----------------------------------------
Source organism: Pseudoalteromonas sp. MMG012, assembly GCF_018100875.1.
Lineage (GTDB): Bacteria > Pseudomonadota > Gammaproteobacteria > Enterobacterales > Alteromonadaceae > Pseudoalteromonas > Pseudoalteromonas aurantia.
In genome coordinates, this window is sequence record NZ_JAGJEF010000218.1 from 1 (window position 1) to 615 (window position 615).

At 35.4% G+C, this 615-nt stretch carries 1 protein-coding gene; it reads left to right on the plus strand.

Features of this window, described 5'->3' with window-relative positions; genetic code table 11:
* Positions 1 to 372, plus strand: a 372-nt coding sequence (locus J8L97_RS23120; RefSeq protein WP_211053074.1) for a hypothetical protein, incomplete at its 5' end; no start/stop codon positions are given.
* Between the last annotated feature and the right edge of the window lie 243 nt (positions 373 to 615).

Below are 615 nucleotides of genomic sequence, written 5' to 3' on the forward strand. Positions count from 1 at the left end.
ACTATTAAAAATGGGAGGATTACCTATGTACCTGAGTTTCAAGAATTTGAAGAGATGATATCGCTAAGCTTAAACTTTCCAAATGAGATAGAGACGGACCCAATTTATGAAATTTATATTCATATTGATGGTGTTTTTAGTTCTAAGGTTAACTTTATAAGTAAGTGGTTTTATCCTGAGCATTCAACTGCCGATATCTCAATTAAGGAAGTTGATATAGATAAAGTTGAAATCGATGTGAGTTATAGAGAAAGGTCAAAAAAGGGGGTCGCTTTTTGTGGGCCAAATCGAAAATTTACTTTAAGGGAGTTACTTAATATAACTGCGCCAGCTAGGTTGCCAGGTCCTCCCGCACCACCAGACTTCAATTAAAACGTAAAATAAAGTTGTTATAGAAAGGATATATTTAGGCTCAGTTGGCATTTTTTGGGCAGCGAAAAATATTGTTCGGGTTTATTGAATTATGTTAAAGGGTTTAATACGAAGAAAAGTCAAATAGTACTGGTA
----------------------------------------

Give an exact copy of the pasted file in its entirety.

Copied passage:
Source organism: Pseudoalteromonas sp. MMG012, assembly GCF_018100875.1.
Lineage (GTDB): Bacteria > Pseudomonadota > Gammaproteobacteria > Enterobacterales > Alteromonadaceae > Pseudoalteromonas > Pseudoalteromonas aurantia.
In genome coordinates, this window is sequence record NZ_JAGJEF010000218.1 from 1 (window position 1) to 615 (window position 615).

At 35.4% G+C, this 615-nt stretch carries 1 protein-coding gene; it reads left to right on the plus strand.

Features of this window, described 5'->3' with window-relative positions; genetic code table 11:
* Positions 1 to 372, plus strand: a 372-nt coding sequence (locus J8L97_RS23120; RefSeq protein WP_211053074.1) for a hypothetical protein, incomplete at its 5' end; no start/stop codon positions are given.
* Between the last annotated feature and the right edge of the window lie 243 nt (positions 373 to 615).

Below are 615 nucleotides of genomic sequence, written 5' to 3' on the forward strand. Positions count from 1 at the left end.
ACTATTAAAAATGGGAGGATTACCTATGTACCTGAGTTTCAAGAATTTGAAGAGATGATATCGCTAAGCTTAAACTTTCCAAATGAGATAGAGACGGACCCAATTTATGAAATTTATATTCATATTGATGGTGTTTTTAGTTCTAAGGTTAACTTTATAAGTAAGTGGTTTTATCCTGAGCATTCAACTGCCGATATCTCAATTAAGGAAGTTGATATAGATAAAGTTGAAATCGATGTGAGTTATAGAGAAAGGTCAAAAAAGGGGGTCGCTTTTTGTGGGCCAAATCGAAAATTTACTTTAAGGGAGTTACTTAATATAACTGCGCCAGCTAGGTTGCCAGGTCCTCCCGCACCACCAGACTTCAATTAAAACGTAAAATAAAGTTGTTATAGAAAGGATATATTTAGGCTCAGTTGGCATTTTTTGGGCAGCGAAAAATATTGTTCGGGTTTATTGAATTATGTTAAAGGGTTTAATACGAAGAAAAGTCAAATAGTACTGGTA